Home News Analysis Leaked video controversy: Will IHC take administrative action against Judge Arshad Malik?

Leaked video controversy: Will IHC take administrative action against Judge Arshad Malik?

The recently released footage of an accountability court going on about Nawaz's innocence is doing rounds on social media and it raises some serious concerns. Concerns even CJP, Supreme Court and the government will have to face.

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News Analysis |

According to several media reports, Chief Justice of Pakistan (CJP) met acting chief justice of Islamabad High Court (IHC) on Tuesday to discuss the matter related to leaked video of accountability judge Arshad Malik. Reports speculated that in 40-minutes long meeting both judicial heads discussed the matter and the IHC chief supposed briefed the CJP about his meeting with Judge Arshad Malik.

The PML-N had released a video clip purportedly showing an accountability court judge allegedly admitting to a lack of evidence against former Prime Minister Nawaz Sharif in the Al-Azizia Steel Mills reference.

The source believes that the purpose of the video was to let the nation know about what is going on, not to bring it before the court.

The government has decided not to meddle into the matter saying “the judiciary has to look into the matter”. Now analysts and legal experts are looking towards the superior judiciary as to how does it take the matter up?

Pakistan Bar Council (PBC) vice chairman Syed Amjad Shah has noted that the IHC can take administrative action against the accountability judge under the relevant disciplinary and efficiency rules especially after the judge had admitted that he had long association with the individual (Nasir Butt) who often visits him. He is the same man who captured and leaked the video of the judge.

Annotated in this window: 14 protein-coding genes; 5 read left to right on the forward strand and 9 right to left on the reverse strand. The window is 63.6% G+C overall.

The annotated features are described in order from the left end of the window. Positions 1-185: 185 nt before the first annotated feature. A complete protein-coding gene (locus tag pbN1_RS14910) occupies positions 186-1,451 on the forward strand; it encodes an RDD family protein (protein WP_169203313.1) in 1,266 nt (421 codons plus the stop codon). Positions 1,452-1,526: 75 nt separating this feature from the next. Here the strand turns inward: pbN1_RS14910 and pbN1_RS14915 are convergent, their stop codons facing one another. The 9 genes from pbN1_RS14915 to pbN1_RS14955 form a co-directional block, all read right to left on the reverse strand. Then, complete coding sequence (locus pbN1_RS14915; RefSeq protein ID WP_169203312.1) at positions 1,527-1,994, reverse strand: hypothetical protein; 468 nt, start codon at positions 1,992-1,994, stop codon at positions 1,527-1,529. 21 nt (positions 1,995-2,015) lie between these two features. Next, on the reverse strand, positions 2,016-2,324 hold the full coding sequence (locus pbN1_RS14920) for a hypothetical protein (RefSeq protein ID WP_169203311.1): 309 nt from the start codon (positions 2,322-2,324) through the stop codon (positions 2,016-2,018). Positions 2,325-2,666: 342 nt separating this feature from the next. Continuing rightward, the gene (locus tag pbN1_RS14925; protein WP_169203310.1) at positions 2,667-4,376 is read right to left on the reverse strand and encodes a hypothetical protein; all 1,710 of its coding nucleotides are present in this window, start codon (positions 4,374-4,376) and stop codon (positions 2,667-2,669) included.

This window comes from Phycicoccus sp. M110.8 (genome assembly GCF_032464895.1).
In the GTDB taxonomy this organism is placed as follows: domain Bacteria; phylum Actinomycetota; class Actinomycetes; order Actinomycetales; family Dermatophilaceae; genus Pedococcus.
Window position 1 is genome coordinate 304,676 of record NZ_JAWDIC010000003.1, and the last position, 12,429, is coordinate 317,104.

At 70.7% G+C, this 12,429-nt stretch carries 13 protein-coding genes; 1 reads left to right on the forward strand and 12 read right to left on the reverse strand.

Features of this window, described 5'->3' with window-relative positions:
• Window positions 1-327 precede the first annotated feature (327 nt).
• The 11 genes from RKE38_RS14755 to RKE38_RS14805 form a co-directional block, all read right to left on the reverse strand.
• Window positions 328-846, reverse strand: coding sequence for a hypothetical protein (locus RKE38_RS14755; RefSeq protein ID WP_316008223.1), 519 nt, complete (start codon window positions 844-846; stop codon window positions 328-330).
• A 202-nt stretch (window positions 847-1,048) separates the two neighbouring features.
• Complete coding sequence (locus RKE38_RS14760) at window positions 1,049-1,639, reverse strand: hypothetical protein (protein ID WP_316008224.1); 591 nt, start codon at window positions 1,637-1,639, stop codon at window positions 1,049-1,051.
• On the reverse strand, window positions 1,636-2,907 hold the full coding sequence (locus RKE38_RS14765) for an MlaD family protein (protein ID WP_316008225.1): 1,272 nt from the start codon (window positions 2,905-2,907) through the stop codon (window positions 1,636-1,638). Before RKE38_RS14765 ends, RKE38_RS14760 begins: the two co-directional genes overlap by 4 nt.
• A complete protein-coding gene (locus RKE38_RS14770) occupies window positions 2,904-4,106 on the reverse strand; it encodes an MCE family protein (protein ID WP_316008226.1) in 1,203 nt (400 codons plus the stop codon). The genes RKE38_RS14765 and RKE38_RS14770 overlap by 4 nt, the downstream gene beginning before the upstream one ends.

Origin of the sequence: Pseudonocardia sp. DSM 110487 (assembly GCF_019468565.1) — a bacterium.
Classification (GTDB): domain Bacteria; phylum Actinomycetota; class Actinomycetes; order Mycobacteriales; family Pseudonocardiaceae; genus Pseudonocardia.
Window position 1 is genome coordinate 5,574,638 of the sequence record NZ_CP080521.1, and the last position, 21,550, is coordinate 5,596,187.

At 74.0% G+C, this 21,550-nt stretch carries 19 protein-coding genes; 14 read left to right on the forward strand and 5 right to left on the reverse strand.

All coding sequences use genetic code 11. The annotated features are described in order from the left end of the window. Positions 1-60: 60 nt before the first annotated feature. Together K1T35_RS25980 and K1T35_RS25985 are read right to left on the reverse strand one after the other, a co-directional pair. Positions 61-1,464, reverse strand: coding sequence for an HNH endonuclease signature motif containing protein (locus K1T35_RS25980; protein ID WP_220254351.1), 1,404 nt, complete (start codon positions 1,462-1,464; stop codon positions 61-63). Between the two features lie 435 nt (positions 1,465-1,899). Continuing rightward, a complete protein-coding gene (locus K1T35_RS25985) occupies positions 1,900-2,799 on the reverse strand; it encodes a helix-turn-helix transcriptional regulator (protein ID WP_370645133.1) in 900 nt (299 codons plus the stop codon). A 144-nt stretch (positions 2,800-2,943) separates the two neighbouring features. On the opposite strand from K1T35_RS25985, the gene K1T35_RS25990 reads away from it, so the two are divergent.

Moreover, during his recent visit to the United Kingdom, Chief Justice of the Lahore High Court Sardar Shahmim had reportedly observed that if voice experts confirmed Judge Malik’s voice in the video, strict action could be taken against him.

Read more: Leaked Video of Judge Arshad Malik: How will it Impact the Ongoing Cases against the Sharifs?

Furthermore, analysts believe that the story has been made up for wider political interest. There is a common perception that the objective was to create a political situation that may help pressurize the courts so that they may offer some relief to Nawaz Sharif. Dr. Moeed Pirzada, a prominent political commentator has tweeted that “So is there a script? CJ Asif Khosa will be pushed by media to provide relief to Nawaz Sharif through Maryam’s political stunt? Game plan & players getting obvious!”

Dr. Pirzada has repeatedly maintained that Nasir Butt who happens to be someone who was visiting the judge in probate capacity should be probed for leaking a video containing personal discussion. He based his argument on the premise that many foreign diplomats and ministers often meet journalists and frequently share off-the-record information as well. No journalist is ever expected to leak the video of such discussion. He urged Pakistani media and public intellectuals to approach the matter from this standpoint which is vital to ensure privacy and grace expected in a democracy.

Some legal experts believe that the video has been created only for political purposes and that it had nothing to do with legal procedures. A lawyer said on ARY TV that if the video had some legal significance it must have been presented as evidence before a court of law. It would have vindicated PML-N’s version, he added. Since the party brought the matter on media and made it a political matter there is a chance that the court may intervene.

Read more: Maryam Nawaz demands PM Khan’s Resignation

Reliable sources in PML-N told GVS that the PML-N is not interested to provide the same video clips before a court of law to seek concession for Nawaz and his daughter. The source believes that the purpose of the video was to let the nation know about what is going on, not to bring it before the court. However, if the leaked video is not presented before the court as evidence, it’s unlikely to affect the case.

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